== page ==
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PARIS 2005
Day 6-morning

Paris-Lyon- Thursday, March 24th 2005


    This morning, still not feeling well, I tried to take it easy but also wanted to see some of Lyon. After breakfast, we walked with Tracy over to the outdoor market that borders the Soane river on the Quai St. Antoine. Weekdays it's relatively small, only about 3 blocks long. But on weekends, it apparently swells to at least double. Tracy left us to go to work for a while and we walked across the river to check out some of the sights in the old town.


    First we went inside the Cathedral St Jean. This church was built between the 12th and 14th centuries. The front faces away from the river and into a tiny, quiet plaza were we sat for a few minutes and contemplated the lovely facade. Inside, there's a fascinating astronomical clock which shows religious feast days until 2019. I've never seen anything like it.

    From the plaza in front of St. Jean, we walked about a block to our left to the funicular that goes up the steep hill. There are two funiculars, one that goes up to the basilica, and one that goes up to the roman ruins. We were able to use our metro tickets from the carnet we'd purchased the day before and chose to visit the basilica first. The ride took all of about one minute and let us off right in front, at the Plaza de Fourviere.



    The Basilique Notre-Dame de Fourviere is considered by some to look like an upside down elephant. A lot of people think it's hideous, but I rather liked it. It was built around the same time as Sacre Couer in Paris (late 19th century) and shares a lot of similarities of architecture. My guidebook calls it "gaudy mock-Byzantine-a riot of turrets and crenelations, marble and mosaic". Yes, the inside is a sensory overloaded mass of gilded mosaics, but it's still fantastic. I don't think the exterior is as graceful as Sacre Couer however. The view from behind the church is phenomenal and looks out over Lyon for miles. You can really get a feel for how big the city is from up there (it's the second largest city in France).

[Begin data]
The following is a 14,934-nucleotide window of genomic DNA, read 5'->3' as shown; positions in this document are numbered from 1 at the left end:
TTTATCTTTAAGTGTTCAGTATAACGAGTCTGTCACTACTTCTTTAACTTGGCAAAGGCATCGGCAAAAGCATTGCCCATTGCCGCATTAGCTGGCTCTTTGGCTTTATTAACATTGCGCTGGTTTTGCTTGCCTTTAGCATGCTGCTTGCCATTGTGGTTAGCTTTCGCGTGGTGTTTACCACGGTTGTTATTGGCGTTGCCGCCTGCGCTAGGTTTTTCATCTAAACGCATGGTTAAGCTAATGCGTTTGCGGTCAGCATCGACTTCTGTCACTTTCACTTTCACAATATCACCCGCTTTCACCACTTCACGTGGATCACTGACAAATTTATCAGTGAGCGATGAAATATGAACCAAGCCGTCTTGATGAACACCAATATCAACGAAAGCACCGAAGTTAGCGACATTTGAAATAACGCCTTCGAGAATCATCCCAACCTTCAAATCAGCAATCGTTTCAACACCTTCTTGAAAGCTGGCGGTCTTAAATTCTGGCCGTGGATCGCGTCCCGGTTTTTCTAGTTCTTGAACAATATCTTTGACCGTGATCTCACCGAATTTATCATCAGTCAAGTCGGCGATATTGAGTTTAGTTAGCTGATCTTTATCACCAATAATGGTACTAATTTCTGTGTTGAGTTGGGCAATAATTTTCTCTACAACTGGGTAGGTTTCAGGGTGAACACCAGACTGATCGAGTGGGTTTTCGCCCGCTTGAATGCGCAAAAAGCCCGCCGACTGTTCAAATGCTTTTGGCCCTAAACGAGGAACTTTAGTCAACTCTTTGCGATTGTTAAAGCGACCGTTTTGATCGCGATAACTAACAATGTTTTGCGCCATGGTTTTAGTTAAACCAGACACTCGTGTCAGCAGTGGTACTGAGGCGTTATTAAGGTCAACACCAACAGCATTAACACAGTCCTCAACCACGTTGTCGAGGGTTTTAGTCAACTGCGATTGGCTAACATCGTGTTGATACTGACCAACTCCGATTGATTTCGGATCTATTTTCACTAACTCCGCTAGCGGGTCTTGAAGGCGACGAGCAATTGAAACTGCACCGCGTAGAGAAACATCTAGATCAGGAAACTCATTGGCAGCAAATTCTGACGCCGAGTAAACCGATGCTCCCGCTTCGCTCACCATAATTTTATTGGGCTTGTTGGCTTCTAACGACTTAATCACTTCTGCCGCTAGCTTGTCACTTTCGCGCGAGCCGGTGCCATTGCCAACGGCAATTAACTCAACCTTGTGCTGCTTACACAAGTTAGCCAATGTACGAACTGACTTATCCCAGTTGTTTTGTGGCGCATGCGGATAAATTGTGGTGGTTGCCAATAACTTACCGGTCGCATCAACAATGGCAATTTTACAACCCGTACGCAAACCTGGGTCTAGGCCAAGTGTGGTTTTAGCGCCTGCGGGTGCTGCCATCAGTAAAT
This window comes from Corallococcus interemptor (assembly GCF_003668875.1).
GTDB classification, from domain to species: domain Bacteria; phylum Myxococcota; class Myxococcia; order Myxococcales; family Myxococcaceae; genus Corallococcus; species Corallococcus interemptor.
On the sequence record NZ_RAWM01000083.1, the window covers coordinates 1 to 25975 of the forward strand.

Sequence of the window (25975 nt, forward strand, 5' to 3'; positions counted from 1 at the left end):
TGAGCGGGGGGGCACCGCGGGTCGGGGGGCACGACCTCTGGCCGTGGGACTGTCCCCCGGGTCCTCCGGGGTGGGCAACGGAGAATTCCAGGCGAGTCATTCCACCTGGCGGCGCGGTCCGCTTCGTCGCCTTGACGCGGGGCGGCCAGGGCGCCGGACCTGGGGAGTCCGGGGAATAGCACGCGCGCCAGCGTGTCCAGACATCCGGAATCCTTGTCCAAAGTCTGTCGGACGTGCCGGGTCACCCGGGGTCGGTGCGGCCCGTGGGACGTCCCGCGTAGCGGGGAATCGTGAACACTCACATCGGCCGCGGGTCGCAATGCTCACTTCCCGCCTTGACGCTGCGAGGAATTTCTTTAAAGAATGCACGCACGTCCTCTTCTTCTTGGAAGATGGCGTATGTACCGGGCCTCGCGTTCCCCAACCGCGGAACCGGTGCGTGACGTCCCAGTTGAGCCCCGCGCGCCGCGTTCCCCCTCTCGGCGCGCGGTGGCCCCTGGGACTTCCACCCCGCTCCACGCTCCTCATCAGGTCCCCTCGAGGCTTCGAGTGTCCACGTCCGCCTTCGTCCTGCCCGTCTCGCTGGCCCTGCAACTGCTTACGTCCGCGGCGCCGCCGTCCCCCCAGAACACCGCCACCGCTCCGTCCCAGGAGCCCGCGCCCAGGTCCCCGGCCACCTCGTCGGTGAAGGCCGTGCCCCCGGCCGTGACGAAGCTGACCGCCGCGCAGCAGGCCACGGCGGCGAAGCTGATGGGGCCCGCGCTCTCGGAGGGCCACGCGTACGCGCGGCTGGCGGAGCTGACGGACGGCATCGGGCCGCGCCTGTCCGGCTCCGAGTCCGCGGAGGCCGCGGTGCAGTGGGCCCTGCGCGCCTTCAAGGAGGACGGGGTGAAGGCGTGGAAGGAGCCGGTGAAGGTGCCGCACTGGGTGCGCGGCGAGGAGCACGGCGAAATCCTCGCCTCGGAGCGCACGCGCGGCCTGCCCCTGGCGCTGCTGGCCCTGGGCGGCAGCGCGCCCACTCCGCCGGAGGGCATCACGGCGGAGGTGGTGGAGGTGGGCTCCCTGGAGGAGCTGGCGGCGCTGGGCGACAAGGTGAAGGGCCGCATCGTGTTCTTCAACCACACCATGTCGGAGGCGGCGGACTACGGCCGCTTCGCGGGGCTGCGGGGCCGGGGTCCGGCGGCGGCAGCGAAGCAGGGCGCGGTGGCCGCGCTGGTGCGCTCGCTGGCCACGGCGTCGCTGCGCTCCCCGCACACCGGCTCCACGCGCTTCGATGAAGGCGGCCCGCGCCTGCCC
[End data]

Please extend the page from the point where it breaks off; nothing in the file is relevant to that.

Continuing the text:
From the church, we checked the map, and then walked about three blocks over to the Roman ruins, which consist of two amphitheaters, one large, one small, built around 15 BC. The big one sat about 30,000 people and is still used for performances today. Before exploring the ruins, we went into the Musee de la Civilisation Gallo-Romaine. This is a wonderful museum built right into the hillside next to the amphitheater. It's filled with Roman antiquities including jewelry, coins, statues, and a couple complete mosaic tile floors which reminded me of Pompeii. What's really nice is that all of the artifact descriptions are in both French and English. The museum is free on Thursdays, so we got lucky, but I think the normal entrance is only 3 euros or so. We were starting to get tired so we walked down through the ruins, down the hill, and back to the market which was just shutting down for the day. Unfortunately, neither one of us had an appetite, so we couldn't go to any of the restaurants for lunch I'd so carefully researched. Instead, we bought some fruit from the vendors who were closing up and went back to the apartment.  


This is a couture dress made of lobster shells, lentils, and tuille. The pieces of lobster tails look like petals and the laquered lentils looked like little pebbles. This was in a shop window around the corner from Tracey's apartment.

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